Pardoned terrorists tried to poison restaurant
White, odorless substance kills 5 hours after ingestion
Posted: April 13, 2008
10:28 pm Eastern
By Aaron Klein
© 2008 WorldNetDaily
JERUSALEM – The terrorist cell that planned to poison an Israeli restaurant this month was led by jihadists who were recently granted amnesty by Prime Minister Ehud Olmert, WND has learned.
The pardoned terrorists, members of Fatah’s Al Aqsa Martyrs Brigades, were directly involved in orchestrating the foiled attack, according to defense sources. They were granted amnesty in October as a stated Israeli gesture to help bolster Palestinian Authority President and Fatah Chairman Mahmoud Abbas.
The terrorists were given amnesty on condition they disarm, refrain from attacks and spend three months in PA detention facilities and another three months confined to Nablus, the northern West Bank city in which they reside.
document.write(adcode)Last week, it was released for publication Israel‘s Shin Bet Security Services arrested two Palestinians from Nablus who worked illegally at the Grill Express, a restaurant in the city of Ramat Gan, which is a sattelite city of Tel Aviv.
Upon interrogation, the two, Aham Rial and Anas Salum, both 21 years old, confessed they were planning to poison the restaurant food with a white, odorless, tasteless deadly poison they said takes effect about five hours after it is ingested.
The Palestinians said they were to receive the poison from the Al Aqsa Martyrs Brigades leadership in Nablus. They said they were also asked by the Brigades leadership to find ways to help infiltrate suicide bombers into Israel.
Security officials warned the Brigades leadership in Nablus is still seeking to use Palestinians working illegally inside Israel to perpetuate terrorist attacks. There are tens of thousands of illegal Palestinian workers inside Israel.
According to Israeli defense officials, there is specific information the foiled poison plot was planned by three terrorists from Nablus, two of whom are on Olmert’s amnesty list, which restricted the Israel Defense Forces from acting against them.
Nablus is the main stronghold of the Al Aqsa Martyrs Brigades, Fatah’s military wing, which is listed by the State Department as a terrorist group. The Brigades took responsibility, along with the Islamic Jihad terror organization, for every suicide bombing in Israel in 2005 and 2006 and for thousands of shootings and rocket attacks.
Among the pardoned Brigades leaders involved in the foiled poisoning is Hani Caabe, a senior Brigades leader in the Old City of Nablus. The name of the other pardoned terrorist is being withheld by WND for security purposes at the request of defense officials.
In June, Olmert granted amnesty to 178 Fatah fugitives who pledged their resignation from any so-called paramilitary organizations. In spite of the amnesty deal, many Brigades members openly brandished weapons and were caught carrying out scores of attacks.
Nevertheless, in October Olmert issued amnesty documents to 43 more Fatah terrorists, who were also required to turn in their weapons, spend three months in a PA holding area and restrict their movements for another three months to one city.
Most of the 43 terrorists have yet to keep their side of the deal, defense officials said.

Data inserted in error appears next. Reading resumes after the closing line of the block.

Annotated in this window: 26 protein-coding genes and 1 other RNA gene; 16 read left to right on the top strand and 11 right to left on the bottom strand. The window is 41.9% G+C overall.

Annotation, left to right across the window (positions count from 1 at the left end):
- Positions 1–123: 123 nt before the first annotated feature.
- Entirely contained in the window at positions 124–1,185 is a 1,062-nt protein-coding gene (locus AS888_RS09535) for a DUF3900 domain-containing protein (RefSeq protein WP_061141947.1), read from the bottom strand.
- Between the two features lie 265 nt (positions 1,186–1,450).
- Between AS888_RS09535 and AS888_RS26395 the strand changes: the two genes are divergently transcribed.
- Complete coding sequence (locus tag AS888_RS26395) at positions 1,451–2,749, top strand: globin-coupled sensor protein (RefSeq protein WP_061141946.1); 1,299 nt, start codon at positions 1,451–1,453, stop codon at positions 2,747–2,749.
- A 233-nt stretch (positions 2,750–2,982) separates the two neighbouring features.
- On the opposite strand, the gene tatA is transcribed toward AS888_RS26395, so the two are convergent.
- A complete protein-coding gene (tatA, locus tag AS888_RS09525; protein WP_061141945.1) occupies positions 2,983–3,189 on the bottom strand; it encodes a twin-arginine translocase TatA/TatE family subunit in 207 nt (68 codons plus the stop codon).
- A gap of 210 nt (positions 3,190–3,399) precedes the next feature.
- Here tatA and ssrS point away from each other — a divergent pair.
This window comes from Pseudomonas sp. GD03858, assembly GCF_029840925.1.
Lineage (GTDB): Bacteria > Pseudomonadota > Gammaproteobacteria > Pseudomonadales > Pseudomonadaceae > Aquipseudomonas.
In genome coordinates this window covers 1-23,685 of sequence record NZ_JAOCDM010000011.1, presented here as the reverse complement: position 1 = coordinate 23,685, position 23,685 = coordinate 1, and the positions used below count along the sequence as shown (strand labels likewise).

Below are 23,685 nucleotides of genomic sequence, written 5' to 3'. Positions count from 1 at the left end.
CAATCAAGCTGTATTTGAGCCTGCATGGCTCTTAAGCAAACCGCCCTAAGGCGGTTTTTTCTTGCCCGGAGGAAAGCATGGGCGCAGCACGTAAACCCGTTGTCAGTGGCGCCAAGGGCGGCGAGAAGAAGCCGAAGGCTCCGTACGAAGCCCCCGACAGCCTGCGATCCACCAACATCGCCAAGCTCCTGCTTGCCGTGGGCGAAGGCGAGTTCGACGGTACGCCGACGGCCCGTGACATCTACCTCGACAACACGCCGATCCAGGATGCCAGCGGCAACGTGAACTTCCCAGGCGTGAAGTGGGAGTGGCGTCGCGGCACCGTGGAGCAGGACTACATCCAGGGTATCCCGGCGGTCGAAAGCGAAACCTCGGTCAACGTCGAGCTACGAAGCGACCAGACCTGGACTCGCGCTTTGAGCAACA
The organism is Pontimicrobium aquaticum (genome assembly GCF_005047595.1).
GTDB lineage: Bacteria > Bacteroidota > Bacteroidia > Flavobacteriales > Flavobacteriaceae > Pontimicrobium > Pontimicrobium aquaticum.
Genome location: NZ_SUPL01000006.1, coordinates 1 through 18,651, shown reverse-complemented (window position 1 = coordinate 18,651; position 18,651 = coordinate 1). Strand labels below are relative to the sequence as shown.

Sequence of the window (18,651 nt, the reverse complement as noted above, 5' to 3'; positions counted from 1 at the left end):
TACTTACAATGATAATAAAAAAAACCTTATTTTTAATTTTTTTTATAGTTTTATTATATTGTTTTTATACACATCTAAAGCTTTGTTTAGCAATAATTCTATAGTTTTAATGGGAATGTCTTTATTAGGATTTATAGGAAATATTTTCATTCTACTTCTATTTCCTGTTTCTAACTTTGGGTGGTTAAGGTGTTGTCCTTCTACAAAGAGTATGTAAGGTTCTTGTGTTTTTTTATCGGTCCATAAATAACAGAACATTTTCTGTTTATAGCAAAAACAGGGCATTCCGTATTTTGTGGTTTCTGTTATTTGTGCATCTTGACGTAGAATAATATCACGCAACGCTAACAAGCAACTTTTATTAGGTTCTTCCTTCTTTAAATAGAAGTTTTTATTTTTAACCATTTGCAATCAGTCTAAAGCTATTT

Just this weekend, 13 pardoned Brigades terrorists in Nablus left PA compounds and publicly brandished their weapons. They issued statements they would continue “resistance operations” against Israel.
In response, the IDF on Saturday night raided Nablus in a hunt for the 13 terrorists.
Immediately after the original amnesty agreements were signed in June, media reports quoted Palestinian security officials stating pardoned Brigades members turned in their weapons and were abiding by the deal.
But calls at the time to the Al Aqsa Martyrs Brigades members who received amnesty yielded a much different story.
Abu Yousuf, a senior leader of the Brigades in Ramallah, told WND most Brigades members turned in one of several pieces of weaponry they possess. He said most Brigades members have two to three guns, including one or two personal weapons and one assault rifle issued by the PA, since the majority of Brigades members are also members of Fatah’s security forces.
“It’s true Brigades members turned in one of their weapons as a symbolic act, but they kept the others,” he said.
Yousuf is suspected of shooting at Israeli forces operating in Ramallah. He carried out a shooting attack in northern Samaria in December 2000 that killed Benyamin Kahane, leader of the nationalist Kahane Chai organization.
Ala Senakreh, overall chief of the Al Aqsa Martyrs Brigades in the West Bank and one of the terrorists granted amnesty, told WND the one weapon he turned in to the PA is “easily accessible.”
“It’s close by and available to me anytime I need an additional weapon,” he said.
Senakreh said aside from “protecting” himself from Israel, weapons were also needed for protection from rival clans and members of Palestinian families of suspected “Israeli collaborators” killed in recent years by the Brigades.
“We killed several collaborators, so now I am a walking target. What if one of the family members tries to take revenge?” he asked.
Kamal Ranam, chief of the Al Aqsa Martyrs Brigades in Ramallah, laughing, told WND he is still armed.
Not all Brigades members even signed their pardon agreements, but they were still granted amnesty by Olmert.
Nasser Abu Aziz, the No. 2 leader of the Al Aqsa Martyrs Brigades and Senakreh’s main deputy, told WND he would not sign the agreement, calling the deal “an Israeli trick.”
“I am sure this is part of an Israeli conspiracy against our fighters,” Aziz said.